From Delray Beach, Florida, USA:
I am very concerned about my nephew. He is 11 years old, and was diagnosed with diabetes 3 years ago. He does not appear to care about his health and I don't think my sister sees the problem. He blood sugar is never consistent. He goes from 68 to 380 almost daily. I know very little about diabetes yet I feel sure that there should be some consistency. He will lie about what his blood sugar is, he will say he feels low just to get something sweet to eat. He sneaks candy and anything else sweet that he can find. I want to be able to help him adjust and come to terms with being a diabetic and I don't know how. After 3 years my sister still has to remind him every morning to take his blood sugar and shot, she has to remind him when to get snacks. He will do nothing on his own to keep himself healthy. He tells me repeatedly that he hates being diabetic and doesn't want any of his friends to know. Anything that you can advise me to read or if they have a group for his age (11) that meets in this area so he can be around other children would be greatly appreciated.
You are in a difficult situation and your concern for your nephew is obvious. My general recommendation for extended family members is to find out they can be supportive and helpful to the family with a child with diabetes. Diabetes in teens can be difficult, and sometimes compromises have to be made to help the teen develop and work through the teenage issues. Maybe your sister needs a supportive and nonjudgemental person to talk to and to help her. If your relationship is such that you might help your sister and nephew by learning about diabetes and helping your nephew out, ask to be involved. Sometimes in a family situation it is hard to offer help without it sounding like criticism, so tread gently. Sometimes families are doing the best they can, and do have the best resources available to them -- but it looks like chaos from the outside.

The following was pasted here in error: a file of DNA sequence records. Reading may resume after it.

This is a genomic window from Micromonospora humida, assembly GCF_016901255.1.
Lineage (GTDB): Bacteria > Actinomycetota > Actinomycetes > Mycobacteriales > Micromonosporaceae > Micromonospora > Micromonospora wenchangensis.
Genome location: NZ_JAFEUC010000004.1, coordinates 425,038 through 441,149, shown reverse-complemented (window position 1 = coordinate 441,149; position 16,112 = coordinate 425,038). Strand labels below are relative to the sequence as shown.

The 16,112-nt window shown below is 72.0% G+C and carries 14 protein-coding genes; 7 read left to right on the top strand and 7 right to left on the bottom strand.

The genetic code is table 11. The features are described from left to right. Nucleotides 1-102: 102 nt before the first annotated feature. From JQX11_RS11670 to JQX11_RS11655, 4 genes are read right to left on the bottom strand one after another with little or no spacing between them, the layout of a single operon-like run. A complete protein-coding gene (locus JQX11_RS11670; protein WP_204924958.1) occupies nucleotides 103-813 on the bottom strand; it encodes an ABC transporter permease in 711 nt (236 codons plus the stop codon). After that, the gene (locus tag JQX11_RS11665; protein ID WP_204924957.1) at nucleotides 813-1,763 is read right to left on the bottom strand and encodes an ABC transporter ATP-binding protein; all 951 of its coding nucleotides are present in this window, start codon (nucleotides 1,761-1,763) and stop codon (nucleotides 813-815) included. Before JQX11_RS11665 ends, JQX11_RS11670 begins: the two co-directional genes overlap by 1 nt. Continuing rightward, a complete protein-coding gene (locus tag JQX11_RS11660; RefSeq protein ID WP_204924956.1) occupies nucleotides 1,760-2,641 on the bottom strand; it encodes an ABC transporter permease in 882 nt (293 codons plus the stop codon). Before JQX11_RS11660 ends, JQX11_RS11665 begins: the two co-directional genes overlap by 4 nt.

Is your nephew being followed by a diabetes team experienced in taking care of children with diabetes? It also sounds like diabetes camp would be a fun and helpful experience for your nephew.
Original posting 10 Nov 1998
Posted to Behavior
Last Updated: Tuesday April 06, 2010 15:09:02
This Internet site provides information of a general nature and is designed for educational purposes only. If you have any concerns about your own health or the health of your child, you should always consult with a physician or other health care professional.
This site is published by T-1 Today, Inc. (d/b/a Children with Diabetes), a 501c3 not-for-profit organization, which is responsible for its contents.
© Children with Diabetes, Inc. 1995-2016. Comments and Feedback.